Adults self-harm too

CBN woman shares her strug­gles with cut­ting

The Compass - - FRONT PAGE - BY MELISSA JENK­INS

Note: The in­ter­view sub­ject’s name has been changed to pro­tect her iden­tity.

It’s a strug­gle Mary Lou has been go­ing through for over 15 years, and one she will con­tinue to ex­pe­ri­ence for many years to come.

The Con­cep­tion Bay North woman, who is in her early 30s, has been cut­ting her­self since she was 15.

For the last few weeks, The Compass fo­cused on youth en­gaged in self-harm­ing ac­tiv­i­ties and how they can seek help. That is only one-half of the story. Adults cut too, and Mary Lou knows just what that is like.

“It’s not just in chil­dren,” she told The Compass in a re­cent in­ter­view by phone. “I know a hand­ful of adults, who also know a hand­ful of adults (that cut).”

Mary Lou strongly be­lieves the act of self-harm is linked with men­tal ill­ness. She has been di­ag­nosed with bipo­lar dis­or­der, among other anx­i­etyre­lated ill­nesses.

“When my med­i­ca­tions are al­right, I have no prob­lems,” she said. “When things go off-kil­ter, that’s what I turn to.”

Be­gin­ning in her teens

Although she was ner­vous speak­ing out, Mary Lou felt it was im­por­tant for adults to be aware any­one can go through it.

When she be­gan cut­ting, it wasn’t just on her arms.

“I did it on my thighs, the crease of my pelvic area,” she ex­plained. “It gives you the most pain.”

For those who begin to self-in­jure, there is usu­ally an un­der­ly­ing cause, Mary Lou noted. For her, it was the death of a loved one. “I was so stressed out,” she said. Her trig­gers in­clude loss, grief, fail­ure and anx­i­ety.

“It’s like your ver­sion of scream­ing,” she noted. “We’re hu­man. We don’t cut for no rea­son.”

It was sev­eral years be­fore she re­ceived help.

See­ing a psy­chi­a­trist has done won­ders for her, and she be­lieves it can help young peo­ple as well.

“If I was a par­ent and I found out one of my chil­dren was cut­ting, I’d have them checked out by a psy­chi­a­trist,” she said.

But that was not some­thing she was able to do right away, and she doesn’t spec­u­late whether it would have stopped her from cut­ting in her youth. But since she’s re­ceived pro­fes­sional help, Mary Lou has been in a much bet­ter place men­tally and psy­cho­log­i­cally.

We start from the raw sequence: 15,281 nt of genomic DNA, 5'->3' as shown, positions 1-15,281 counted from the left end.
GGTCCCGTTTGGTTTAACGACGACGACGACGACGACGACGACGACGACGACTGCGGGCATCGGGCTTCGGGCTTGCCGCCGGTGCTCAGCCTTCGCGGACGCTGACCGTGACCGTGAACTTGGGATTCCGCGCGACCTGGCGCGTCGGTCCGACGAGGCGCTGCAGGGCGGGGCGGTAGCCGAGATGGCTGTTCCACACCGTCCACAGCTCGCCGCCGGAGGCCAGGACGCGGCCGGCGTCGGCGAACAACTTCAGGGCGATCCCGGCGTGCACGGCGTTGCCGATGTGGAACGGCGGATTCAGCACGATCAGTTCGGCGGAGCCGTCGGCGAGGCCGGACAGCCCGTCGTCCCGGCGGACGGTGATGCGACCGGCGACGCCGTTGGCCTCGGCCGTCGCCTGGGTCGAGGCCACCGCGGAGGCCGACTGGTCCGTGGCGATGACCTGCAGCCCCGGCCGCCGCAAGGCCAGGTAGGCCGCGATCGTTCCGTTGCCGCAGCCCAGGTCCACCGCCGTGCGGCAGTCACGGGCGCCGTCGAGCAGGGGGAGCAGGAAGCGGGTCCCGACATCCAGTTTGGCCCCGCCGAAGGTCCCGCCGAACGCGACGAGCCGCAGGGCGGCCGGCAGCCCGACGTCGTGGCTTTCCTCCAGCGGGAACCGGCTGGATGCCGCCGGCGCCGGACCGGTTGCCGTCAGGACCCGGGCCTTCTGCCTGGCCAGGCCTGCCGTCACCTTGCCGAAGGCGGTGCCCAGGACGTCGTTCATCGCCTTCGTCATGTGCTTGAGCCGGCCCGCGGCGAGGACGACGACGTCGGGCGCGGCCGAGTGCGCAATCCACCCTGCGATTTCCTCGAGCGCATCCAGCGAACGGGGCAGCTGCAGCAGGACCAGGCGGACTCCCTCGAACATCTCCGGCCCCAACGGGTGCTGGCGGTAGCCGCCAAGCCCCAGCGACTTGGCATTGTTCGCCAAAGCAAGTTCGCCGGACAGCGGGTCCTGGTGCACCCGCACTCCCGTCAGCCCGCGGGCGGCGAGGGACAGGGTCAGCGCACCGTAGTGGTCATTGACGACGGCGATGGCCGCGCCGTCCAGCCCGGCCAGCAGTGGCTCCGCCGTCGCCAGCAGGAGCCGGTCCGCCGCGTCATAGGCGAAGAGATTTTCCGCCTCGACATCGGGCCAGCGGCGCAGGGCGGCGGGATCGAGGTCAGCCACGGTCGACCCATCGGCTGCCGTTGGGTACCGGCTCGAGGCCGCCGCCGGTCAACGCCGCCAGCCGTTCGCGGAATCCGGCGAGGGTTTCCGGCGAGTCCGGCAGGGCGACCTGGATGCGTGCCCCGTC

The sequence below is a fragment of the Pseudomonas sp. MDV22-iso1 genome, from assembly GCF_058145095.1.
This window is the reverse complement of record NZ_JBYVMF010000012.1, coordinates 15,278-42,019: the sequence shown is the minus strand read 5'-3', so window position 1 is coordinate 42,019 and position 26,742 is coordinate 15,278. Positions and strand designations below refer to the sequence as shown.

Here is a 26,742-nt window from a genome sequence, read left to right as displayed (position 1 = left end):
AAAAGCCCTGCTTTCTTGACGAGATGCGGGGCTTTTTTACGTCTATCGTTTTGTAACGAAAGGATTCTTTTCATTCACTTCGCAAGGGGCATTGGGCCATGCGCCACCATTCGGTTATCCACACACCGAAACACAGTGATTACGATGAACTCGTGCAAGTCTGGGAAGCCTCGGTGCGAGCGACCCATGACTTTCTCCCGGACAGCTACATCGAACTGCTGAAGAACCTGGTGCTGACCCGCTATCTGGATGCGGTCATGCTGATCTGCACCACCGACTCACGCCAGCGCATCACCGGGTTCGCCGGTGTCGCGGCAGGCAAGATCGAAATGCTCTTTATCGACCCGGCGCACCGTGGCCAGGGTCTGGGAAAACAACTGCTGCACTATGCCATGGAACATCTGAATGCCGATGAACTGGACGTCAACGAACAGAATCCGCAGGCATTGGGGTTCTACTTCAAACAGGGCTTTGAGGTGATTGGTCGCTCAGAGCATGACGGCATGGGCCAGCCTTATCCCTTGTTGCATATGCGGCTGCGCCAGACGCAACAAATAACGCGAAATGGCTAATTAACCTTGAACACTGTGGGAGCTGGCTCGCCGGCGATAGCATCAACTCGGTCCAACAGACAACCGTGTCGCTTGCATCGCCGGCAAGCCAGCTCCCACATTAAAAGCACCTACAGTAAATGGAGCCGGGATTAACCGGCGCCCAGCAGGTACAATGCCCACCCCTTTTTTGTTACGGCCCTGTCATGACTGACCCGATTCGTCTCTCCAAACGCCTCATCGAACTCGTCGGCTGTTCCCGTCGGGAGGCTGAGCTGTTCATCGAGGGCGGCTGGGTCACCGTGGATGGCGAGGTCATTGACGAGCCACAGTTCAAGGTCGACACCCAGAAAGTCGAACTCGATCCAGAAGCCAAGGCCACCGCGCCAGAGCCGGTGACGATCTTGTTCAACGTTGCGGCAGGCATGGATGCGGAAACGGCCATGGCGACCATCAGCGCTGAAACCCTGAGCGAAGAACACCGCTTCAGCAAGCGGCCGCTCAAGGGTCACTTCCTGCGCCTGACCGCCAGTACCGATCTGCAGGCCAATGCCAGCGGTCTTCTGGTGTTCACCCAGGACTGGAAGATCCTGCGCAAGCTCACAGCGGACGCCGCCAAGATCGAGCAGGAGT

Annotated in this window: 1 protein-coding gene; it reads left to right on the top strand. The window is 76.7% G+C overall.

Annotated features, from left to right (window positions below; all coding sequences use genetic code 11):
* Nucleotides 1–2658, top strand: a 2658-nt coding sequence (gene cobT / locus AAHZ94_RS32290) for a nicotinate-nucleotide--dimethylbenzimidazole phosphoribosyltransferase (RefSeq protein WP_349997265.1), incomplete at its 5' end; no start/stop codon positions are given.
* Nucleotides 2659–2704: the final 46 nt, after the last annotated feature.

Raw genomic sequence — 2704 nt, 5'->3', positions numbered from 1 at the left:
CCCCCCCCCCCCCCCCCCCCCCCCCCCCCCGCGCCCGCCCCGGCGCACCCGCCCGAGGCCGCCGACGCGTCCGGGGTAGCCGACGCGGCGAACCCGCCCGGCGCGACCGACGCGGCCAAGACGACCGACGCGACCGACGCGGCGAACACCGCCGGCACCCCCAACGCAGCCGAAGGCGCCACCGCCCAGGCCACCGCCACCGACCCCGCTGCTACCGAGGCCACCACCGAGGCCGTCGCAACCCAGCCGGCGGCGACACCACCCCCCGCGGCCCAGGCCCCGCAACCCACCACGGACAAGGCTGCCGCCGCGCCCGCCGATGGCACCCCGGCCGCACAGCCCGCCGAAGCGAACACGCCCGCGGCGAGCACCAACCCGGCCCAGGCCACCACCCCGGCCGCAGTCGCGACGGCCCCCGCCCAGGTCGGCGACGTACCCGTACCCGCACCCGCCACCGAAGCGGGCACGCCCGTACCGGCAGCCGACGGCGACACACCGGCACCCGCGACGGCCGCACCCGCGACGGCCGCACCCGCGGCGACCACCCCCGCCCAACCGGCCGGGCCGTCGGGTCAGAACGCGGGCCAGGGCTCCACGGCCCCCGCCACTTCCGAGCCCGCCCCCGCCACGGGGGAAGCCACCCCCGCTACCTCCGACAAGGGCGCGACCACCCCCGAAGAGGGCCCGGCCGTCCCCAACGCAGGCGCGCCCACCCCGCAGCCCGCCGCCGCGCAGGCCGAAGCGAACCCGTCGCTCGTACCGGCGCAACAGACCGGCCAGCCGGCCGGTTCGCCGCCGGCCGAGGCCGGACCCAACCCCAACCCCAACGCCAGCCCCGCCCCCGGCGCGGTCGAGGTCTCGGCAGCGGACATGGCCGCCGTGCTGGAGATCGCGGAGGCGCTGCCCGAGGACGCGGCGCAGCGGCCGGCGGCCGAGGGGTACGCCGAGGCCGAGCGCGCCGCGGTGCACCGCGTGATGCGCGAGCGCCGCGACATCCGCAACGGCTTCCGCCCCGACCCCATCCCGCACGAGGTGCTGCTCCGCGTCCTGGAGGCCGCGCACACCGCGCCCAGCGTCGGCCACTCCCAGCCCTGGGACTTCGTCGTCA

“When it hap­pens, you have to find the root of it, or you’ll end up like I did,” she said. “And par­ents need to not fly off the han­dle. Take a calmer ap­proach.”

Still a strug­gle

Although she has been re­ceiv­ing help, it is not an easy road to re­cov­ery.

“I’ve (cut my­self) as re­cently as

If they don’t get help for it, it’s no dif­fer­ent than be­ing ad­dicted to co­caine. Mary Lou, ad­mit­ted self-harmer

two days ago,” Mary Lou ad­mit­ted.

Stress­ful sit­u­a­tions can in­crease her anx­i­ety, and she said her emo­tions are height­ened be­cause of her bipo­lar dis­or­der.

So how does she cope? One of the mech­a­nisms she uses is an elas­tic band on her wrist. The wearer snaps it against their skin when they’re anx­ious or feel an urge to cut.

There could be a long pe­riod of time where she does’t cut at all, but it never lasts.

For the past few months, Mary Lou has hid­den the cut­ting she’s been do­ing from her fam­ily. But they have been a great sup­port sys­tem for her through­out the years.

With them, along with her psy­chi­a­trist, she has taken some big steps in her re­cov­ery.

“That’s how it stops,” she ex­plained. “When some­one gives a shit, you have a rea­son to stop.”

But there are days when Mary Lou is over­whelmed, but has to fake it in public, es­pe­cially in cer­tain larger stores where she feels par­tic­u­larly anx­ious.

“You’re try­ing to keep up an ap­pear­ance when all you want to do is cut some­one’s head off, or your own,” she said.

Some­times she gets an urge to “feel nor­mal.” One way she does that is through cut­ting her­self. See­ing the blood and feel­ing the pain has a calm­ing ef­fect for her.

“You bleed and you’re nor­mal,” she said.

Ad­vice for teens

She knows young peo­ple may be us­ing it as a cop­ing mech­a­nism, but it be­comes an ad­dic­tion.

“If they don’t get help for it, it’s no dif­fer­ent than be­ing ad­dicted to co­caine.”

She knows it’s a battle she will go through her whole life. But Mary Lou doesn’t want to see young peo­ple fall into the same habits she has.

“All I can say is just get help,” she said. “Don’t think you’re alone. There’s lot of peo­ple out there that can help you.”

One mech­a­nism used to help stop some­one from cut­ting is a rub­ber band on the wrist. The per­son wear­ing it would snap it in­stead of cut­ting.

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